Large Buffers Not Needed for Birds

The Island Free Press has an interesting article about how large buffers are not needed for American Oystercatchers.


The little oystercatchers that could

Resource closures on the Cape Hatteras National Seashore have gotten more attention than ever this summer – from the media, on the message boards, and in conversations at local stores and post offices.

More of the beach is closed than ever before as a result of a consent decree, signed by a federal judge on April 30, that settled a lawsuit by environmental groups over ORV use on the seashore.

The National Park Service is required to put up buffers around nesting shorebirds, including the American oystercatcher, which is not defined as endangered or threatened under the Endangered Species Act.

However, breeding and nesting oystercatchers on seashore beaches require a buffer of 150 meters (492 feet), which in some cases can close access to areas of the beach that are still open. This is part of what has happened to close Cape Point.

Once the chicks have hatched, the buffer must be 200 meters (656 feet).

Then, you have the case of the little oystercatchers that could.

These oystercatchers did not get the word about nesting on the beach and the buffers that are available.

Instead it nested on the soundside of Hatteras Island, just east of Hatteras village, in the area known as Sandy Bay.

The nest was just 40 meters (131) feet off Highway 12, and the little oystercatchers that could sat on the nest as trucks and cars whipped by at 55 mph.

The consent decree stipulates that when nesting occurs in the “immediate vicinity of paved roads, parking lots, campgrounds, buildings, and other facilities, NPS retains the discretion to provide resource protections to the maximum extent possible while still allowing those sites to remain operational.”

In other words, the Park Service is not required to close down Highway 12 for nesting birds.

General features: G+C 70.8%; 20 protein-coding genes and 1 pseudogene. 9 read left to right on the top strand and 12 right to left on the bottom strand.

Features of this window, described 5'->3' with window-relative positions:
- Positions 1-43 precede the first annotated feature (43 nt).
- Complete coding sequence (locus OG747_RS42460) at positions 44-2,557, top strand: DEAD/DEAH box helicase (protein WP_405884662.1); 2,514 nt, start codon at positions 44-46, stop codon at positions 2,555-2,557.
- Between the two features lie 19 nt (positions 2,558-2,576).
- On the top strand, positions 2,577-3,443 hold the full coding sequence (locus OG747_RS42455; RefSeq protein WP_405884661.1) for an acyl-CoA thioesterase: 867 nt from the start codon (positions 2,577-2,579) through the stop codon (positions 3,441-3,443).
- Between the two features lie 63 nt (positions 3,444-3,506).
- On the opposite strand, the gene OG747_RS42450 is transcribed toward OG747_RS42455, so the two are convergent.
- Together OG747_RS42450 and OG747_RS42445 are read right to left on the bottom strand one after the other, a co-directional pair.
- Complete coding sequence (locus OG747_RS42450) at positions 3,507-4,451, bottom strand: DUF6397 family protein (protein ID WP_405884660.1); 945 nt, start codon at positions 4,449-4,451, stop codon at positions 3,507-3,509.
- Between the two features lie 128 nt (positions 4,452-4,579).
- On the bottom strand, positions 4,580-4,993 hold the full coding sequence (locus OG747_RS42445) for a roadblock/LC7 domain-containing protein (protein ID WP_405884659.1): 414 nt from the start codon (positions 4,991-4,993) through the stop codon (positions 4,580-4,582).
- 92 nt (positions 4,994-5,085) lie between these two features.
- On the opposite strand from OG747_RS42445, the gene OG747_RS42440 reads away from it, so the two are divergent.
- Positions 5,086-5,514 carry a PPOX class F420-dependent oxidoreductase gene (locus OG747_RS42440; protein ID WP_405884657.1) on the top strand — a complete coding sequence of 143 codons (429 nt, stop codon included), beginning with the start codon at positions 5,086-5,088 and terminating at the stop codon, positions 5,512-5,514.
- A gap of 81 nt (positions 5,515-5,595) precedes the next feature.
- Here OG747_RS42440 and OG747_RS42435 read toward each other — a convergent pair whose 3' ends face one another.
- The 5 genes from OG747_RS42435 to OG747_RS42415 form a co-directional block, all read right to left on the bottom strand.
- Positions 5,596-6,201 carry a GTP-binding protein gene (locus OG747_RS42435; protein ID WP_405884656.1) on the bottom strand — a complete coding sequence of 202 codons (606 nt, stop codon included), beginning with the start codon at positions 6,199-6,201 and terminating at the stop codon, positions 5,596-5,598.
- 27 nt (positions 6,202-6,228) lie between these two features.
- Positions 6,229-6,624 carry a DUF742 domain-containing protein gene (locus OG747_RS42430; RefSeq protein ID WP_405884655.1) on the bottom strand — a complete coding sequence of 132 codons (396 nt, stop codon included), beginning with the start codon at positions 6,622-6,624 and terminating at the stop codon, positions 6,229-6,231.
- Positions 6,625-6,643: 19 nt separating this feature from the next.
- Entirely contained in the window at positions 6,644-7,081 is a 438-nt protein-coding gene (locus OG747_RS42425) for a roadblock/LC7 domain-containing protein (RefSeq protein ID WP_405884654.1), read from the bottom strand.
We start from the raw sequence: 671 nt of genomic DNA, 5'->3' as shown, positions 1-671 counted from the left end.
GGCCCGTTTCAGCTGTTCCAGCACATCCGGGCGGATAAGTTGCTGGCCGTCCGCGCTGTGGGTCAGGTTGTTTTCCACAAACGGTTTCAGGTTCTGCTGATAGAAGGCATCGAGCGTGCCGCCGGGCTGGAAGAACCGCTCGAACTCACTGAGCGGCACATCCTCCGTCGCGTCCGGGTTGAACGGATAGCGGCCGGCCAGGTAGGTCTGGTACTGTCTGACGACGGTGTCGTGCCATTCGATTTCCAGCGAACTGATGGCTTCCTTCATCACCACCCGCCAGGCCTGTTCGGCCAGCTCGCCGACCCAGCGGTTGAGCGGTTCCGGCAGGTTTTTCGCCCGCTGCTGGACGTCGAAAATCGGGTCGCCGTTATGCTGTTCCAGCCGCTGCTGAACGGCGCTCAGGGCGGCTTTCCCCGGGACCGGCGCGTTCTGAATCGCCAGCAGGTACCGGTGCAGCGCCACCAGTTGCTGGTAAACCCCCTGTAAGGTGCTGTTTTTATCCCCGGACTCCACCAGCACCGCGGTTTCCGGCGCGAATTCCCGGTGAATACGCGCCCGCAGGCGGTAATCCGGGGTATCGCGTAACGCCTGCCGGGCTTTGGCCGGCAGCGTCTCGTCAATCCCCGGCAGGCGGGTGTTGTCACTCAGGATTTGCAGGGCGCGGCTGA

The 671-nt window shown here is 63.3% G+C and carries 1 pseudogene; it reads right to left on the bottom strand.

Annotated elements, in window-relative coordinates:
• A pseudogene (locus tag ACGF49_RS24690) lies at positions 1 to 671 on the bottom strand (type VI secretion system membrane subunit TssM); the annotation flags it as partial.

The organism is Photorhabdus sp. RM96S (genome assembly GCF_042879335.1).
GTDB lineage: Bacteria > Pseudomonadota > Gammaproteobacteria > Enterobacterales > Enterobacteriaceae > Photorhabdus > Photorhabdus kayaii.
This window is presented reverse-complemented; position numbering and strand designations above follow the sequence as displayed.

There was the prescribed buffer to the east and west of the nest, but only 40 meters – not the required 150 – to the south along the highway.

On May 30, the two-egg nest hatched, and a week later, the parents and two chicks are foraging close to the sound in the area.

“A lot of them are less disturbed by vehicles,” says Britta Muiznieks, wildlife biologist with the National Park Service.

“To some degree birds are more tolerant of people in their vehicles,” says Susan Cameron, waterbird biologist for the North Carolina Wildlife Resources Commission. She added that there are different levels of tolerance for vehicles for different species.

Anyone who tried to stop along the highway to get a closer look at the little oystercatchers that could or to photograph them found that out. The birds, seemingly tolerant of the traffic, flew off the nest if a pedestrian appeared.

Muiznieks said the couple who set up housekeeping at Sandy Bay is a new pair. One of the oystercatchers is banded, and the Park Service knows that it nested last year north of Buxton. There was a pair last year at Sandy Bay, and seashore biologists think that the other oystercatcher is one of the two there last year.

It takes oystercatcher chicks about 35 days to fledge, so these chicks have at least another four weeks to go, being raised on the island’s only and very busy highway. They will have to learn not to forage or play in the traffic.

What are their chances?

“It will be a nice surprise if they fledge,” says Muiznieks.

No one is suggesting that oystercatcher need to nest next to a highway or that close to vehicles and people. The little chicks are still in great danger from passing vehicles.

However, it does make you wonder what all the fuss about ORVs and expanded buffers is about. After all, these birds were extremely tolerant of passing traffic but not of pedestrians. Yet, the consent decree allows pedestrians access, in some case, that ORVs don’t have.

Anyway, as you drive along Highway 12 near Sandy Bay, slow down and help the chicks of the little oystercatchers that could fly away.

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